PHAB 2021 - For a sustainable future
Healthy plants are the foundation for all life on earth and plant health is key to the sustainable intensification of agriculture needed to feed the growing global population. Rising to the global challenge to work on plant health and sustainable agriculture, coinciding with the UN’s International Year of Plant Health, CABI will bring together researchers in agriculture and the plant sciences, crop protection industry and agribusiness, as well as policy makers and public sector professionals in one unique conference.
Through knowledge sharing, science and collaboration, we aim to contribute to plant protection world-wide. Mark your calendar now for the 1st international meeting of experts and contribute to the shaping of our future. Join PHAB 2021 on 22-24 September 2021 in The Hague, the Netherlands.
UN General Assembly proclaimed 2020 as the International Year of Plant Health (IYPH). The year is expected to increase awareness among the public and policy makers of the importance of healthy plants and the necessity to protect them in order to achieve the Sustainable Development Goals.
Finland first proposed the year to the governing body of the International Plant Protection Convention in 2015. In July 2017, the FAO Conference adopted a resolution in support of the proposal. “Pests and diseases don’t carry passports or observe immigration requirements and, therefore, the prevention of the spread of such organisms is very much an international undertaking that requires the collaboration of all countries. This is why Finland proposed to proclaim 2020 the International Year of Plant Health,” Jari Leppä, Minister of Agriculture and Forestry of Finland said.
The UN General Assembly invited FAO, with the IPPC Secretariat, to serve as the lead agency to spearhead activities, and called on governments, civil society, and the private sector to engage at global, regional and national levels. An International Plant Health Conference will be among thousands of plant health events to be held globally throughout 2020.
Healthy plants are the foundation for all life, ecosystem functions and food security. Plant pests and diseases damage crops, reducing the availability of food and increasing its cost. Sustaining plant health protects the environment, forests and biodiversity from plant pests, addresses the effects of climate change, and supports efforts to end hunger, malnutrition and poverty.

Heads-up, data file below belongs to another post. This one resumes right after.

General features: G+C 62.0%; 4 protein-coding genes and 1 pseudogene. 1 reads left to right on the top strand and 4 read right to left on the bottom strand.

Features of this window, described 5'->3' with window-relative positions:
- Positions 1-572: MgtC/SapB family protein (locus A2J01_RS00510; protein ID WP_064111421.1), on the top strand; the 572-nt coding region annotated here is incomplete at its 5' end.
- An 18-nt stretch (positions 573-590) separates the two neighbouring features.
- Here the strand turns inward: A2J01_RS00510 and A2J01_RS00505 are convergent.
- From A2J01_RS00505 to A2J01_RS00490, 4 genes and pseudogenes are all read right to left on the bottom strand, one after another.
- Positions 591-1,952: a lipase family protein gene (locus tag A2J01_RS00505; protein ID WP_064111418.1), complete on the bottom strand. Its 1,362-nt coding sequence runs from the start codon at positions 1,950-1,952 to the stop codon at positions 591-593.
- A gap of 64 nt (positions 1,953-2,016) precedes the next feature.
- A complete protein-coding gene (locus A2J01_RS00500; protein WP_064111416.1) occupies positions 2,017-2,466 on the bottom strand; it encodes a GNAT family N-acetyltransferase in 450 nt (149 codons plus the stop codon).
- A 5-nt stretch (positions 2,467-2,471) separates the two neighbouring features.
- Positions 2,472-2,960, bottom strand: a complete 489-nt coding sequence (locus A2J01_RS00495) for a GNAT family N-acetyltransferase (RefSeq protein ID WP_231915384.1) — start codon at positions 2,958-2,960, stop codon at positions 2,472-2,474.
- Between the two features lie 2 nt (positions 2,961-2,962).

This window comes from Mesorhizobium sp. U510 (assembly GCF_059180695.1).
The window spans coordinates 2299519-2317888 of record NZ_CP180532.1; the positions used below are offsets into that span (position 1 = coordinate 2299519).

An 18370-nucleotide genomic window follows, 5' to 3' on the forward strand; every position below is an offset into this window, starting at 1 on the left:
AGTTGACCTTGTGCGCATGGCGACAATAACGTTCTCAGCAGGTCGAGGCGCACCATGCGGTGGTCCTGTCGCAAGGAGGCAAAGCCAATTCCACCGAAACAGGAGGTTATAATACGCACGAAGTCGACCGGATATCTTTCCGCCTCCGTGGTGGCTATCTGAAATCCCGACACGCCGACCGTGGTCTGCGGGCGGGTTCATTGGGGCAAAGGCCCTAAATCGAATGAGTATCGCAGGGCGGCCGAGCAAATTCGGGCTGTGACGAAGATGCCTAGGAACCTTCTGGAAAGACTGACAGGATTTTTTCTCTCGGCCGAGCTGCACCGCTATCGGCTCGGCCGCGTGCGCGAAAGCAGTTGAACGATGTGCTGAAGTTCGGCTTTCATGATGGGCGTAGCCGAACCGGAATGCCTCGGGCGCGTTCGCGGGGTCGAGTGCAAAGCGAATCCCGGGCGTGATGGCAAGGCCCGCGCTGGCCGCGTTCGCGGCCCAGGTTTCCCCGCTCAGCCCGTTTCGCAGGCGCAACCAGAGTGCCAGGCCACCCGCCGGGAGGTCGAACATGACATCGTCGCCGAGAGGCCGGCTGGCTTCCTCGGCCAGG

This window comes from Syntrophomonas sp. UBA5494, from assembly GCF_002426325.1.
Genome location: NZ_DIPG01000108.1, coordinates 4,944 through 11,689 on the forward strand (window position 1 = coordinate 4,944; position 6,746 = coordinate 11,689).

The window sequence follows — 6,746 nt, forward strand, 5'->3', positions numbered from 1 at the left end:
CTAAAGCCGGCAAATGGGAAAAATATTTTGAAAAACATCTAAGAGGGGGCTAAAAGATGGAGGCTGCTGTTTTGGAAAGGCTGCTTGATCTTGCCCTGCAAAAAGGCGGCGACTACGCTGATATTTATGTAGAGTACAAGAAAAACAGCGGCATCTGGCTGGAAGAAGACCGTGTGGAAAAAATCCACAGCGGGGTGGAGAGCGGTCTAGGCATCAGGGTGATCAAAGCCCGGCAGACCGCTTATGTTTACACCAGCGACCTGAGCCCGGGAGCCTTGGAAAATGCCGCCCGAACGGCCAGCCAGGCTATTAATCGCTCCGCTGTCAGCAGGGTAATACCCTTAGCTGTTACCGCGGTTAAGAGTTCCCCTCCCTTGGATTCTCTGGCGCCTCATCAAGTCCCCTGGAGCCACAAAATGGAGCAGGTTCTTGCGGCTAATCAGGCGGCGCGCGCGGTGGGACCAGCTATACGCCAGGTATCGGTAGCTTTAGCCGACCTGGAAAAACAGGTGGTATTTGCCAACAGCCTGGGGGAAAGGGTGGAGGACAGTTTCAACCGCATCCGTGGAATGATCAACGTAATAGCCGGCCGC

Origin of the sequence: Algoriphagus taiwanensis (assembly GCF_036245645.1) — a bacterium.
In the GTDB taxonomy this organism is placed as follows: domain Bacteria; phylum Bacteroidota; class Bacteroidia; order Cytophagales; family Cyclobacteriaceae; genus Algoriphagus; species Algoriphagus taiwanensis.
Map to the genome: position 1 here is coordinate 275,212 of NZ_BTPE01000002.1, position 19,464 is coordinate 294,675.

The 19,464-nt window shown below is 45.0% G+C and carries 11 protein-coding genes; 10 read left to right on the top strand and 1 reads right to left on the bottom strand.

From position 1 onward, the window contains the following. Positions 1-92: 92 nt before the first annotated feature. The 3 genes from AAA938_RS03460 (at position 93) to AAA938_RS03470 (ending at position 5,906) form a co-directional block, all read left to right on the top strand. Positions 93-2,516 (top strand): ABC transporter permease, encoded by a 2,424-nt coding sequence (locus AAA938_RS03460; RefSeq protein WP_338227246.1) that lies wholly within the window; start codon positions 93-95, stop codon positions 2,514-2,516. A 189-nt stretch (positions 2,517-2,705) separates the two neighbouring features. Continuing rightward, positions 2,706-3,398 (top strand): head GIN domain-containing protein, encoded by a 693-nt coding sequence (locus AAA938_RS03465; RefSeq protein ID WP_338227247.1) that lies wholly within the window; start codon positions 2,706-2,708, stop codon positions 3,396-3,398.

Although the Netherlands (aka “Holland”) is a small country, it is a major innovative player when it comes to agriculture. Due to the country’s size, farmers have always needed to be creative when it comes to using their resources to the fullest. Nowadays, sustainable agriculture is becoming the norm and thus making the Netherlands as a world leader in the future of farming.
A sustainable agri-food giant
The Netherlands is the second biggest exporter of food worldwide, topped only by the US (which has 270 times its landmass). More than half the country’s land is used for agriculture and horticulture. There are more than 5,300 agriculture/food companies based in the country, as well as some of the world’s largest major production or R&D sites in the field.
The sector is fuelled by world-class research institutes for food innovation, medical universities and numerous public-private partnerships between science, industry and government.
Wageningen University & Research (WUR), is widely regarded as the world’s top agricultural research institution, and the hub of Food Valley (the Dutch agro-tech version of Silicon Valley), an extensive cluster of agricultural technology start-ups and experimental farms.
Nearly two decades ago, the Dutch made a commitment to sustainable agriculture by following the approach “produce twice as much food using half of the resources.” This led to the reduction of water dependence for key crops by as much as 90 percent. Dutch farmers have almost completely eliminated the use of chemical pesticides on plants in greenhouses, and since 2009 Dutch poultry and livestock producers have cut their use of antibiotics by as much as 60 percent.
Nowadays, the Dutch are working on innovative ways to increase food production, through thousand WUR projects across the globe, and throughout farms across the Netherlands.
The future of sustainable agriculture is taking shape – be a part of it! Join us in PHAB 2021.